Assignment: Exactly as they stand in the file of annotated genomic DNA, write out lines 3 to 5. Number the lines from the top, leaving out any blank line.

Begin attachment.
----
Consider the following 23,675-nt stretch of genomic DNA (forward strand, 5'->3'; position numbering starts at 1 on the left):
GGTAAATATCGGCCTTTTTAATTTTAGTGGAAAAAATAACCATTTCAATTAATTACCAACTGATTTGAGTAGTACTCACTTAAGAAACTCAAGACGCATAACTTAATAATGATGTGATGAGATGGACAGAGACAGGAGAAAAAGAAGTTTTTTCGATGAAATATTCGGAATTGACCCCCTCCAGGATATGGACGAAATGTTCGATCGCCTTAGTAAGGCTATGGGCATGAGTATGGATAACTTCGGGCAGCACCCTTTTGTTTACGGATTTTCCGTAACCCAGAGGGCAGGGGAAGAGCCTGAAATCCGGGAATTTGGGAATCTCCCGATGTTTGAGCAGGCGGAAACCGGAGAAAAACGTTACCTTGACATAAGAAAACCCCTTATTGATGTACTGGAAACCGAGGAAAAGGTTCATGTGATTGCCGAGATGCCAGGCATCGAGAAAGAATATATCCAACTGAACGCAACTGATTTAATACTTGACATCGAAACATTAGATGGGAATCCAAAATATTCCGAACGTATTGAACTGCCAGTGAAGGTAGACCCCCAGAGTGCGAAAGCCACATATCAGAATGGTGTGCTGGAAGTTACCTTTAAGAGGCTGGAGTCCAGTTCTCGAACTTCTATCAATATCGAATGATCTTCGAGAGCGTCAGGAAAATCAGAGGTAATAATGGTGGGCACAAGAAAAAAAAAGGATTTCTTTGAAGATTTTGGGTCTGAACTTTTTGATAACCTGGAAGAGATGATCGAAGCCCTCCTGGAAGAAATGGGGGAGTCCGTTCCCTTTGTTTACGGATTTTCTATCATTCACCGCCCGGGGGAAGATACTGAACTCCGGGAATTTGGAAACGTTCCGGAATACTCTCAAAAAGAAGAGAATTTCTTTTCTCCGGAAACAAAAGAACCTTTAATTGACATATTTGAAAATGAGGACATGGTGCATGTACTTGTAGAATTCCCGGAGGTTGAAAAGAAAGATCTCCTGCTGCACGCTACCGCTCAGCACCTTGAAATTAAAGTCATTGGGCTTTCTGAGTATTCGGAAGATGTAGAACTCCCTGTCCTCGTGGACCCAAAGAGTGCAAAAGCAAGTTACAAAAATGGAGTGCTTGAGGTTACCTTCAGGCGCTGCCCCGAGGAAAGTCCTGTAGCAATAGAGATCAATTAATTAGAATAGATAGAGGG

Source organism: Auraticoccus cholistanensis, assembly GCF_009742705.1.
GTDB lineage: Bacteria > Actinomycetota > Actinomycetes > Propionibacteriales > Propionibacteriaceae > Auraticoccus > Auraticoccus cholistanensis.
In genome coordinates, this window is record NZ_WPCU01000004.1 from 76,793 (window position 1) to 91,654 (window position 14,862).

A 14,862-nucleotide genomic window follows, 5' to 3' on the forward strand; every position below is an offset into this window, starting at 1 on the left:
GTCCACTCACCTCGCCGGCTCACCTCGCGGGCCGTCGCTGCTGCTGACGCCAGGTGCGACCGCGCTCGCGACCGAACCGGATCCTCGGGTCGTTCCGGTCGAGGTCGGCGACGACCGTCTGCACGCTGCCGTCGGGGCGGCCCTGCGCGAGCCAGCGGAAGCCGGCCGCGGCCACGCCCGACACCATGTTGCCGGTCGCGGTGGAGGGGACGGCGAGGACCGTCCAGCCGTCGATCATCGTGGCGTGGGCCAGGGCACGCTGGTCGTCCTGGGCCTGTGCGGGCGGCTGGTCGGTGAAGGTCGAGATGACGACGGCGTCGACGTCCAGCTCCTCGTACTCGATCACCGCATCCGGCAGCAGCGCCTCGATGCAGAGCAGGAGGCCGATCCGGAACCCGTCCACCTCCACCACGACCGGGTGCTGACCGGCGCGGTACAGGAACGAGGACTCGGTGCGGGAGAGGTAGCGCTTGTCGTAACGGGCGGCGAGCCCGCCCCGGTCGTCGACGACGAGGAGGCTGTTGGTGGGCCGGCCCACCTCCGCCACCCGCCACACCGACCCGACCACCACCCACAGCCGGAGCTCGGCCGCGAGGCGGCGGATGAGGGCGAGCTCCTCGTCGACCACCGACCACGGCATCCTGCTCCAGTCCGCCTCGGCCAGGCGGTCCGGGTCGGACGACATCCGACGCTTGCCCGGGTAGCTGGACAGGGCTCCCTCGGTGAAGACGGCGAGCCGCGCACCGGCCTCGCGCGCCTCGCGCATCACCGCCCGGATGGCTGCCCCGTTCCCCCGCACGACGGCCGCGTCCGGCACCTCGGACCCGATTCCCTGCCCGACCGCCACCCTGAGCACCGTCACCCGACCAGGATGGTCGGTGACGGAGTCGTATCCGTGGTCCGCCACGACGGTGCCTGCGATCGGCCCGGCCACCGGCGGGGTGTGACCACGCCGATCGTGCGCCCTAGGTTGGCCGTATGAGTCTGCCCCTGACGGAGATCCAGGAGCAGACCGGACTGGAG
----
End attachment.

Source organism: Auraticoccus cholistanensis, assembly GCF_009742705.1.
GTDB lineage: Bacteria > Actinomycetota > Actinomycetes > Propionibacteriales > Propionibacteriaceae > Auraticoccus > Auraticoccus cholistanensis.
In genome coordinates, this window is record NZ_WPCU01000004.1 from 76,793 (window position 1) to 91,654 (window position 14,862).